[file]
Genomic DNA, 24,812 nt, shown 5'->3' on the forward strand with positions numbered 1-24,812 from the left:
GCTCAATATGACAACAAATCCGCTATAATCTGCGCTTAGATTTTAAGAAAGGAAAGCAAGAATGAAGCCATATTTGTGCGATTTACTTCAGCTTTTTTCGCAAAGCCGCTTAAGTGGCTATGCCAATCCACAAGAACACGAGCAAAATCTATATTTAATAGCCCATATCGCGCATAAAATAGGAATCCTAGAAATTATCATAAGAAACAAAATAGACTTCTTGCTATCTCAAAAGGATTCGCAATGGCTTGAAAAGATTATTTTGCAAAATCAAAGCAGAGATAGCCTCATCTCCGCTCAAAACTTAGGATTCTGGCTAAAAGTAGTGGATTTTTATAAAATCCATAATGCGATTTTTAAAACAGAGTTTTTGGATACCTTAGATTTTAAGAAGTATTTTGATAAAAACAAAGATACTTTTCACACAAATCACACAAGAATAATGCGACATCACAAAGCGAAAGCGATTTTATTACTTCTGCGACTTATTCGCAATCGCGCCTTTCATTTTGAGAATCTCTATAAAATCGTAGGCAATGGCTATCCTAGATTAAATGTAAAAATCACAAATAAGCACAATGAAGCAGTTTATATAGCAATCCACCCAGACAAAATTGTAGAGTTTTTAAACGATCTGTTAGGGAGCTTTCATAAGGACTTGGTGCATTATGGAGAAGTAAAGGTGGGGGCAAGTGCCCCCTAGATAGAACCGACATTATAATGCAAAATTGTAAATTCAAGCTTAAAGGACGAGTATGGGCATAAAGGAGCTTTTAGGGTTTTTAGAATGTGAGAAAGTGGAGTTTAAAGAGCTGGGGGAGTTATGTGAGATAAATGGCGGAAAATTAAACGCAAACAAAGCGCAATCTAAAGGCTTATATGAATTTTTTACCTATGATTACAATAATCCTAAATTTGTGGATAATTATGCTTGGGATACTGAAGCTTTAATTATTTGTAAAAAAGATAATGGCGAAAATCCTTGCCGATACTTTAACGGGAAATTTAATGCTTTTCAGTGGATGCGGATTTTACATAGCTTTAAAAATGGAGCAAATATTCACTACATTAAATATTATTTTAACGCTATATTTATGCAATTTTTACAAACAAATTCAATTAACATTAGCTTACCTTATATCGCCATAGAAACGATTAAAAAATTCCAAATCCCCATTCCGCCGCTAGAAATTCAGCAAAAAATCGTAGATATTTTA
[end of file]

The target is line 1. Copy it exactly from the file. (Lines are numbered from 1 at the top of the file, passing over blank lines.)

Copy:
Genomic DNA, 24,812 nt, shown 5'->3' on the forward strand with positions numbered 1-24,812 from the left: